Coastal Hop

3/1 Friday, 1173.9, 72/61, mostly cloudy, SE>E>SW5-10 - I like waking up at 5am to get underway at sunrise, if the tide’s in our favor. That way, we have as much daylight as possible to make our destination, with time to spare if something unexpected occurs (not that THAT’S happened on this trip…).


This morning, we motored out of the marina in time for the 7am Bridge of Lions opening. Another northbound sailboat was standing by. Conditions were mild and favorable for a coastal hop. We suspected that’s what the other boat had in mind and we decided to do the same. The two of us plus an Outremer 45 catamaran ventured out St. Augustine Inlet together. The cat turned south; we headed to the north, about a half mile astern of the other monohull.


For most of the day, the breeze was too light to move us efficiently under sail alone, so we motor-sailed. Dobbs saw a sea turtle and we passed lots of jellyfish and dolphins.

A gannet takes flight.

A gannet takes flight.

In the last 5-10 miles, the wind filled in and we sailed the rest of the way to the jetties.

From there, we motor-sailed with just the main until we reached a bend in the St. John’s River that put the wind on the bow.

I doused the sail and we proceeded to the Sister’s Creek free dock, now with dark clouds looming to the west.


We tied up and then I walked Murphy while Dobbs secured the halyards away from the mast and put on the sailcover. We were fairly sure rain was coming, but the blast of 55-knot wind as the front passed over caught us off-guard. Grace leaned into the dock and her fender dropped below the edge. She was bearing down hard on her teak rubrail. Rain pelted us like bird shot as we scrambled to try to get something protective between hull and dock. We couldn’t do much with manipulating the dock lines - the load was too great. Dobbs tried using the engine to pivot the boat, and that helped - not as much as we wanted, but I was able to wedge the fender part-way in. Now soaked, we ducked down below.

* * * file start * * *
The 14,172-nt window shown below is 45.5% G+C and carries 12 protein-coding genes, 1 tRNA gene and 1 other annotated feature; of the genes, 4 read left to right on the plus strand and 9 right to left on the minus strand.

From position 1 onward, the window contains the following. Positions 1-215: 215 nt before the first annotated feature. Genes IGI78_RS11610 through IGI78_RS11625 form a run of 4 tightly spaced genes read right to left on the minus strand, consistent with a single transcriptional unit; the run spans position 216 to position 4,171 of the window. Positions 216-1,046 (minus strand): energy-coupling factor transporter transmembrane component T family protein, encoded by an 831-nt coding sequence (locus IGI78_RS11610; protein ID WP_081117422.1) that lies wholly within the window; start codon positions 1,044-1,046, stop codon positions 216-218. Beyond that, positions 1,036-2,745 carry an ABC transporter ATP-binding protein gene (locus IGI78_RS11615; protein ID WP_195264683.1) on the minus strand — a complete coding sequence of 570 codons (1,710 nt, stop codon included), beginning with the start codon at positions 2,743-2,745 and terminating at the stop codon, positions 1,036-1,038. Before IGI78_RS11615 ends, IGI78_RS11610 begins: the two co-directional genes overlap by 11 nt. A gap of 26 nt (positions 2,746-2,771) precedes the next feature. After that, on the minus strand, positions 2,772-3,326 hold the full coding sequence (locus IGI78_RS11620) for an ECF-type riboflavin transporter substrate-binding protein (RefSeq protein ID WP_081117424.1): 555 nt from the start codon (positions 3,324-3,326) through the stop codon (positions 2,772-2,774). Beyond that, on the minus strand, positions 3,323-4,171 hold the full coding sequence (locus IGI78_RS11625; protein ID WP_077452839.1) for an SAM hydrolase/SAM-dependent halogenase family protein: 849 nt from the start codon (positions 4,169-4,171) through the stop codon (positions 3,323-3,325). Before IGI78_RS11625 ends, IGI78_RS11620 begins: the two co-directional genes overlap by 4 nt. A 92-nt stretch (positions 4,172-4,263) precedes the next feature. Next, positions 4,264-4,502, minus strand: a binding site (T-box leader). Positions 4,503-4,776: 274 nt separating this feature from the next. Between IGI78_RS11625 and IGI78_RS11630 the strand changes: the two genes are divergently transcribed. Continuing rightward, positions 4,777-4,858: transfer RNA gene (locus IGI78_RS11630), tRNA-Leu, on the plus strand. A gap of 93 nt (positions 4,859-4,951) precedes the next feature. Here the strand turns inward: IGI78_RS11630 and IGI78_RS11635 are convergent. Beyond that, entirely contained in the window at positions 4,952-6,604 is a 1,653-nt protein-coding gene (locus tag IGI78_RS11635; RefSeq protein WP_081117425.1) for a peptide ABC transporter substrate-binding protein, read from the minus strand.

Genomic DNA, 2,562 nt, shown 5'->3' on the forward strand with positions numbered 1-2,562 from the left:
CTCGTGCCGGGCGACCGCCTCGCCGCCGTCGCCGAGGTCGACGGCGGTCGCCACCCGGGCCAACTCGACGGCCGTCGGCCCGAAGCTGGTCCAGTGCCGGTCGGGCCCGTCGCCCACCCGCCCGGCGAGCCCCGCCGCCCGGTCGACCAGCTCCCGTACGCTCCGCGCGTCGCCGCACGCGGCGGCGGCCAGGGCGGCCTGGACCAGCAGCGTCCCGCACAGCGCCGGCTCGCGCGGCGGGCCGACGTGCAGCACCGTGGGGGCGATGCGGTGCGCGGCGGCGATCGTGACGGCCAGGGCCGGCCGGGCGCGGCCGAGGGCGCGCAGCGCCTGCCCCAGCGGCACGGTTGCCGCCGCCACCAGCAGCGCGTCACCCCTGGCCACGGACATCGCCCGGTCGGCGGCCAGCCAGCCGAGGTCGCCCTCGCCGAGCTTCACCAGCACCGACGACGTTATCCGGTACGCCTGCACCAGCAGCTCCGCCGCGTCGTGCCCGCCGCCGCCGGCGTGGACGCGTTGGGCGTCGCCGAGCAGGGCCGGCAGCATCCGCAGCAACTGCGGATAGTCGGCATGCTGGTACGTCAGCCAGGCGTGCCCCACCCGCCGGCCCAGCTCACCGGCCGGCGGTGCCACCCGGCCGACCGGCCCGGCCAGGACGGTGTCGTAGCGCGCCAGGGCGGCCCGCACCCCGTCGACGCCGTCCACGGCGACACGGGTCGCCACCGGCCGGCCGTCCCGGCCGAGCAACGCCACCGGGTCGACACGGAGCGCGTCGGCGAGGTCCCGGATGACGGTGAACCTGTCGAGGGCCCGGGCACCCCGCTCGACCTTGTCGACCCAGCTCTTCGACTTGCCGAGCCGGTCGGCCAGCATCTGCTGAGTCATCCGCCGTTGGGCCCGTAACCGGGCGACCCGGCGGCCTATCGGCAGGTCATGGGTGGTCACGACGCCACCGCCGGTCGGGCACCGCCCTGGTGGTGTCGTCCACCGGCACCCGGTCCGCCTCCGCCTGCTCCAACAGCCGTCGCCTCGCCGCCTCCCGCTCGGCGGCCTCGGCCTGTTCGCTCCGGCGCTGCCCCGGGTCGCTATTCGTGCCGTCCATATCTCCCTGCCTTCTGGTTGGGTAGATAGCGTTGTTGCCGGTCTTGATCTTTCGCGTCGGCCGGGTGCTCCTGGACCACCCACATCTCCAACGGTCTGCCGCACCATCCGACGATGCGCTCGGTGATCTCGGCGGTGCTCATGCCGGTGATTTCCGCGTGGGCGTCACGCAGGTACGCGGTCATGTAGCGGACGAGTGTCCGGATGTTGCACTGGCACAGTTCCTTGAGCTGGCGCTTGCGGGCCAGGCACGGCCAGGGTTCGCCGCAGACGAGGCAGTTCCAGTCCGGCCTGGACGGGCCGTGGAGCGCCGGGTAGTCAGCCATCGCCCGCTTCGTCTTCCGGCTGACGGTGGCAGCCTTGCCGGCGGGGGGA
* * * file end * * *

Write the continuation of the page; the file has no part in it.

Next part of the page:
I hated feeling Grace beating against the dock and I was concerned that the load on the rubrail would tear it away from the fiberglass hull. Dobbs donned foul weather gear and went back out to keep improving our situation. He watched a southbound cruiser, a Passport 40, get blown right onto the bank of the far shore. Lightning flashed all around. I did damage control inside, hanging up the wet clothes we’d stripped off and flung on the counter, and wiping dry the floor and cabinets. The wind-driven rain had blown through the companionway hatch clear to the main bulkhead ten feet away. Dobbs added a back-up spring line and was finally able to work the fender into a good position. The blow lasted perhaps a half hour and then the rain went on for another 45 minutes. As it cleared, Tow BoatUS rescued the grounded cruisers and brought them to the dock. Turns out they’d lost the ability to reverse earlier in the day. After helping them tie up, Dobbs offered to take a look (we have some experience with transmissions nowadays…). They said they’d literally just picked up the boat at the yard, after having the transmission rebuilt. Apparently, when the mechanic did the rebuild, he reversed the shifting direction. When he discovered the error, he disconnected the shifting cable in order to flip the lever on the gearbox, but forgot to tighten everything back down. As the owners motored along today, the parts shook loose and dropped in the bilge, which wasn’t a problem (or noticeable) until they tried to shift out of forward during the storm. Dobbs used the awesome magnet we have for fishing in Grace’s bilge to retrieve the lost parts and then reassembled things properly. They did a test at the dock and all is well. The couple were very grateful and tipped Dobbs $100 for his help.

I made Sicilian zucchini pasta for dinner and washed it down with red wine and chocolate Tastycakes. I’m looking forward to bedtime. What a day!